The founders of the popular Facebook group “Massapequa Moms,” a ‘virtual living room with 6,700 people,’ are leveraging their social media power to create a new discount loyalty card good all over Long Island—including, they hope, in Westbury.
With a hugely popular Facebook community, co-founders Dawn Boyle Kostakis and Stephanie Hartman wanted to “figure out a way that we could help the consumer and the business owner at the same time; keeping commerce going, keeping it all local and having the people get a little bang for their buck,” said Kostakis.
This summer, the pair launched the Long Island Loyalty card to “unite businesses and consumers by keeping the exchange of money in local hands, rather than [sending it] out of state or to large corporations.”
Members register for free online (www.longislandloyalty.com) or at one of the company’s pop-up events, and receive their card by mail in six to ten days. When used at a participating business, the customer can either take a 10% discount or get 10% of the purchase price added to a balance on their card—‘virtual cash’ to use at another participating store. In Westbury, members can use their card at Vintage Autobody on State Street.
“You can use the card as often as you like and the rewards never expire,” said Hartman. “That’s the thing; to keep people going back to local businesses and help them thrive.” Some restrictions are listed on their website.
To get it started, they enlisted the help of Greg Goldfeder in May 2013, and revamped the program about 30 times before finalizing it.
“I’ve been doing credit card processing for 12 years, and I learned about loyalty card programs through sharing an office with a company that did that,” said Goldfeder, now a partner in the venture.
Kostakis, Hartman and their other co-founders, Kerri Romeo and Denise Bianco, already knew plenty of local families that owned businesses. Along with Goldfeder, they began to sell the idea to business owners they already knew.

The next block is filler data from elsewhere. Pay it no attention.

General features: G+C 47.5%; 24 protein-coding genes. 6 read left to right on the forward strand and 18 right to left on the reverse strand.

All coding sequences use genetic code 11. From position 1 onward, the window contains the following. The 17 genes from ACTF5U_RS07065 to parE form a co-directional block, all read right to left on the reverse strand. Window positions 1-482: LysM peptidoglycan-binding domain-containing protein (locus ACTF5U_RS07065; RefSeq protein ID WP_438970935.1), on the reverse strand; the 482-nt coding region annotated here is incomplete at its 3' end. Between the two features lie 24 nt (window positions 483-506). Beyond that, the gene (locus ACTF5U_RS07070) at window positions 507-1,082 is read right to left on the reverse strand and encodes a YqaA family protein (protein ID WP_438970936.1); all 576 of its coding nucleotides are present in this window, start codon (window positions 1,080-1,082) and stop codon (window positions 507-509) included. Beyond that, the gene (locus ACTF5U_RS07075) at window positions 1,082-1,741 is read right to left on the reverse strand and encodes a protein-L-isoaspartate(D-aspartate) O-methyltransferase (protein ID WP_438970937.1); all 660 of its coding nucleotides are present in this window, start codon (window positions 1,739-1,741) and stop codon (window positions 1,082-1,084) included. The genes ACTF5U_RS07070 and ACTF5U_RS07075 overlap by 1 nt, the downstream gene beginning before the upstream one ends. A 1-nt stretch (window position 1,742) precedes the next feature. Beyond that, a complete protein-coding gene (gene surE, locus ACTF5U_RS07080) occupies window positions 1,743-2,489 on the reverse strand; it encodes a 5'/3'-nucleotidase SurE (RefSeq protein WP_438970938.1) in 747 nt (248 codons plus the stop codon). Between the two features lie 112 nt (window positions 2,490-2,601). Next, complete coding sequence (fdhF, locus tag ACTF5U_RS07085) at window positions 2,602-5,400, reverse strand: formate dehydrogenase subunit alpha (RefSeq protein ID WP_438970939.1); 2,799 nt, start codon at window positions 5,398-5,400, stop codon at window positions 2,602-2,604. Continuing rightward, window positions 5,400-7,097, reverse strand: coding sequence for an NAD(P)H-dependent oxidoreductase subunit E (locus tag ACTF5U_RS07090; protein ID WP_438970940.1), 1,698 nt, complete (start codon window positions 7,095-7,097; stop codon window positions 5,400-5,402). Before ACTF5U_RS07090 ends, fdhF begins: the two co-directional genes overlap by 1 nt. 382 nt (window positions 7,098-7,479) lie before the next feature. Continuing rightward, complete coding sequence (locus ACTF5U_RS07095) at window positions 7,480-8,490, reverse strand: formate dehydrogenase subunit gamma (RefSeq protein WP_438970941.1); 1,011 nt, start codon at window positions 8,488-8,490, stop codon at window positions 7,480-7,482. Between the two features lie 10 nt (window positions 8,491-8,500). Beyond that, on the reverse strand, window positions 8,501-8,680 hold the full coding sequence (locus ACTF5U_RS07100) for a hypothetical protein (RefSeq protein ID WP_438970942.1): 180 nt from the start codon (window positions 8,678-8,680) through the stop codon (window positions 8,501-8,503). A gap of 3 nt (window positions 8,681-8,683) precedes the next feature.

“There has to be a trust factor when something isn’t up and running,” said Goldfeder. “We ask for referrals and we’ve been getting a lot of businesses to join that way.” In just two months, they have gained 120 participating businesses; with dozens more applications to sort through. So far, the largest number of participants are in the Massapequa/Bethpage/Farmingdale area, but new entrants show the program is spreading north, east and west from the core community.
As for the businesses, which pay to be in the program, Long Island Loyalty needed to balance competing agendas. The businesses are allowed to impose certain restrictions, which are listed on the Long Island Loyalty website. For example, some restaurants are too busy on weekends or have specials for which the card is not applicable.
“We wanted something that was large enough where the card holder feels like they’re getting something, but small enough that we’re not hurting the business either,” said Goldfeder. “As far as our pricing and the exposure, it’s a no-brainer, but if for some reason the business no longer wants to be part of the program, we don’t charge them to leave, we part as friends.”
So far, that’s not happening. Customers have already approached the group about furthering the program and bringing it elsewhere; there is already a business in Manhattan.
“There are so many local businesses around Long Island and we want to continue growing,” said Kostakis. “We’ll keep you posted.”